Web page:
After bear destroys garden shed, Langford resident ‘fearful’ to step outside

After bear destroys garden shed, Langford resident 'fearful' to step outside
CHEK

A Langford resident says their fears of stepping outside their home due to a roaming bear in the area are now heightened after the animal badly damaged their garden shed.

The security video, captured around 2:30 p.m. Saturday in the Westhills, shows the black bear clawing at and ripping down wood before climbing up the shed door.

Watch the report below:

The resident, who did not want to be named, tells CHEK News they emailed in the video to “alert” others to what unexpectedly happened in their backyard.

A wildlife expert says it’s likely a habit for the bear.

“That particular shed actually looked like it was nice and secure. He was working at it,” said Derek Downes, a care supervisor with the North Island Wildlife Recovery Association.

“I would wager that the bear has had success going into a rather dilapidated shed that wasn’t so secure and getting feed from there, and it learned that was a viable option.”

‘Bear B&Es’ are common: expert

Dan LeGrandeur, a retired conservation officer who now owns Bear Scare, says such incidents, which he calls “bear B&Es,” are “fairly common” in parts of B.C. and Alberta as they search for food.

They’re looking for calories,” said Downes. “This bear didn’t look to be in particularly good shape.”

The person who sent in the video says they’ve made “multiple calls (to officials) and no support has been provided…we’re told they can not do anything.”

They’re hoping the footage will catch the attention of conservation officers to relocate the bear. They say they’ve made “all efforts” to keep no attractants around their home, which is something wildlife experts stress.

“CRD (Capital Regional District) has provided bear clips for the bins, but I think we are passed that stage now,” they said.

“We have made all efforts to keep no bear attractants around, but it has become comfortable in the neighbourhood, making it fearful to step outside.”

Pleas to the public to help reduce conflicts with bears are nothing new.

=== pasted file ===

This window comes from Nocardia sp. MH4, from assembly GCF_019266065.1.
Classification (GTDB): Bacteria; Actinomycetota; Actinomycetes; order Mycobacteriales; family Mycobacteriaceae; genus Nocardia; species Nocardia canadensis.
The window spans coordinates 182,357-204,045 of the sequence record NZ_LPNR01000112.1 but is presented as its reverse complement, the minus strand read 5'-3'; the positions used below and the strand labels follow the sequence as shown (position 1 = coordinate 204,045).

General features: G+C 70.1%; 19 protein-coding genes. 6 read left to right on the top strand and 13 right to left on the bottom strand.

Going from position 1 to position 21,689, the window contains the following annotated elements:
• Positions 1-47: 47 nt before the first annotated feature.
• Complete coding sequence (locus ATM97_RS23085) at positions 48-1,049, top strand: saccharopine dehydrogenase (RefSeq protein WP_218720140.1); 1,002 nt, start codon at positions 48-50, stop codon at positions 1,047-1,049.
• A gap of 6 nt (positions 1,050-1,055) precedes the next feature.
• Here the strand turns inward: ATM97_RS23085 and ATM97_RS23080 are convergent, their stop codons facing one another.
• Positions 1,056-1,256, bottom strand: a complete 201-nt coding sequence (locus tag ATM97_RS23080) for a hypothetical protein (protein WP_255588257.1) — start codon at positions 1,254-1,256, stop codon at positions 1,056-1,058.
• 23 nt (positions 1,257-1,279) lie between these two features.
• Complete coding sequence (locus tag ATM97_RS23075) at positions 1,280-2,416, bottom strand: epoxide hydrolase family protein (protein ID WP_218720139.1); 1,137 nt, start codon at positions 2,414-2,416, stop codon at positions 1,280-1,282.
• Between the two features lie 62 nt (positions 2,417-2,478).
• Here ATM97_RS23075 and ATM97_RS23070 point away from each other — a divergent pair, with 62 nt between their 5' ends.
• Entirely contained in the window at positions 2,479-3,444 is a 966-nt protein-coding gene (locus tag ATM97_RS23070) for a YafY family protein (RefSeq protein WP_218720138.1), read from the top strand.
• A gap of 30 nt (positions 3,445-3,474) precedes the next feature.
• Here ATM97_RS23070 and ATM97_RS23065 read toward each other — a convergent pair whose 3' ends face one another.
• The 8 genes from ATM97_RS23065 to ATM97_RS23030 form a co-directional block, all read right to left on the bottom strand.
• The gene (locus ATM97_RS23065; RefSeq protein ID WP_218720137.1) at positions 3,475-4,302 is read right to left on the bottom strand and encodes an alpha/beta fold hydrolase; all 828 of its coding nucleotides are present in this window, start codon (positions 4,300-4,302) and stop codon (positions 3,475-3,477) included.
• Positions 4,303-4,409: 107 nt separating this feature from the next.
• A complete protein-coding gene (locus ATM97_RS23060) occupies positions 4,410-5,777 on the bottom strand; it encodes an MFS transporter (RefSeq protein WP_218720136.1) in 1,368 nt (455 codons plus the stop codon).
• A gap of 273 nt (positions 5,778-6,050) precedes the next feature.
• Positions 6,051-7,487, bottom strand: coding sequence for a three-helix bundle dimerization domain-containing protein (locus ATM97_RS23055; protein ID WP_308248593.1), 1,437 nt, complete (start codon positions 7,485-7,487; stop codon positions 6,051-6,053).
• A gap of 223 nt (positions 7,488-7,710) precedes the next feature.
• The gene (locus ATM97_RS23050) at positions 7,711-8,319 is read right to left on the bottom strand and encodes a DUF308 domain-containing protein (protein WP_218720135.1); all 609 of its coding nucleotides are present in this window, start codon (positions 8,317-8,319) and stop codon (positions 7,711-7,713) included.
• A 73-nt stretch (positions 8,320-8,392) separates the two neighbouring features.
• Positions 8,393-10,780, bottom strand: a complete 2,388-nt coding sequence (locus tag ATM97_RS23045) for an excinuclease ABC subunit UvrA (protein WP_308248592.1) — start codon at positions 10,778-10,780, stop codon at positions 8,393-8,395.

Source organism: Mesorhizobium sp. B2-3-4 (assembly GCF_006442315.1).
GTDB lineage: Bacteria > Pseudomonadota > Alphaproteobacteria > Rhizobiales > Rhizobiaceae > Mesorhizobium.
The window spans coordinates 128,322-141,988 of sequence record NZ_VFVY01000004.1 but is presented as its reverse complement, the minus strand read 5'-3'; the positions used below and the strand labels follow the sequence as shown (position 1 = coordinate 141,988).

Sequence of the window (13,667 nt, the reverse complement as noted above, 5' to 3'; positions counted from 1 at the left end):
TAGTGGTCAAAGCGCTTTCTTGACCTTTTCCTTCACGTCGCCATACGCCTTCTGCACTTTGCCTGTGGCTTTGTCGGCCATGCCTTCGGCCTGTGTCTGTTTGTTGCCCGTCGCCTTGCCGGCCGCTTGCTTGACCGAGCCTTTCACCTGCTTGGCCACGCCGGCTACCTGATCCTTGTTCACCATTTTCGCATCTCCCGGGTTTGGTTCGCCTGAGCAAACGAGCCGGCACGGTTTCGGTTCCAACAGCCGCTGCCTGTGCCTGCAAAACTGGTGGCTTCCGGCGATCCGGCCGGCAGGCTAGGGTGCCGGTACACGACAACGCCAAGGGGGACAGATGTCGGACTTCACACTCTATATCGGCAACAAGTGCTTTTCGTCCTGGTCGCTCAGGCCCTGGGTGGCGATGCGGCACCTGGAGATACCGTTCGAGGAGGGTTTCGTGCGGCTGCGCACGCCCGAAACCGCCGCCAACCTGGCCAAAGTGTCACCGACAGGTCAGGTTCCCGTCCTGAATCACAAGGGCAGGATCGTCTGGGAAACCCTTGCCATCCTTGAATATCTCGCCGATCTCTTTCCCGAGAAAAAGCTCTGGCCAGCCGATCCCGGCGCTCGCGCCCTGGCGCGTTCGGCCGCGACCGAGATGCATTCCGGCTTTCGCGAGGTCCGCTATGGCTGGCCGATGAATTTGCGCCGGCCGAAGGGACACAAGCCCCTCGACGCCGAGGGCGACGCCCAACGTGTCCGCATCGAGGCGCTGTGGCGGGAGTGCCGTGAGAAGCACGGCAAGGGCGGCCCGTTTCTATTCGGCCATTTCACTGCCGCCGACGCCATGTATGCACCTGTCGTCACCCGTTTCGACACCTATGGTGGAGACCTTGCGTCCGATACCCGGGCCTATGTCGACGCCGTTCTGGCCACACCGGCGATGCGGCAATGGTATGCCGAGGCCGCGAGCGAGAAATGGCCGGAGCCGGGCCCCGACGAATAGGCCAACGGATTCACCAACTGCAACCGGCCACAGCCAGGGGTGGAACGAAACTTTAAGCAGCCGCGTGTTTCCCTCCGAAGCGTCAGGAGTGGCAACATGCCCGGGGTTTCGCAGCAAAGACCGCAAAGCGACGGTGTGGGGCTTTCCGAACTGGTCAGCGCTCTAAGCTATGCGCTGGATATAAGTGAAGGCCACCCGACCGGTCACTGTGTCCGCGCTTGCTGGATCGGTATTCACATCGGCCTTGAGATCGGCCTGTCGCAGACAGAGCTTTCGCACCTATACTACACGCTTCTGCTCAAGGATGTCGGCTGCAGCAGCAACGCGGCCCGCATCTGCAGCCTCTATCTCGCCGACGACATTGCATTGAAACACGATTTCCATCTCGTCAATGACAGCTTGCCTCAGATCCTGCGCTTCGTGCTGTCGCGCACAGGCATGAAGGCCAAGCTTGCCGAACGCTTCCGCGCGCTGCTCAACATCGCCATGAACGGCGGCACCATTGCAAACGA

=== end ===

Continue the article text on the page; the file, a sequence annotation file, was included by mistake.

“It may seem like people in the rehab world or conservation officers are a broken record, but it’s because it really does make a big difference,” said Downes.

“Obviously securing your garbage is the number one thing to do. But even small things like cleaning off your barbeques, making sure pets are not fed outside and livestock feed is secure…I advise against putting meat or fish scraps into outdoor compost.”

String of bear sightings

The Langford incident comes about a week after conservation officers tranquillized a male black bear roaming the Saanich Peninsula. The officers said it would be relocated.

Earlier this month, a bear was captured on video ambling around a Brentwood Bay driveway.

According to WildSafeBC, which aims to reduce human-wildlife conflict, black bears account for 14,000 to 25,000 calls per year to the Conservation Officer Service (COS).

It says most of the province is considered “bear country,” so people are urged to stay calm, keep away, and, if possible, go inside when spotting one.

Downes also recommends one way to “spook” a bear if it comes too close.

“Sometimes blasting an air horn at them can give them a significant spook. Again, black bears are naturally timid by nature, they’re not out there looking for confrontation,” he said.

Westhills is a relatively new community, with homes being built there since 2008.

“We’ve gone so far into taking bear habitat. The whole Island is bear habitat. We can absolutely live together harmoniously. The bears certainly aren’t trying to get into trouble,” added Downes.

“They’re just trying to survive, really.”

CHEK News reached out to the COS for comment about the Langford incident.

Aggressive bears or sightings in urban areas can be reported to conservation officers at 1-877-952-7277.

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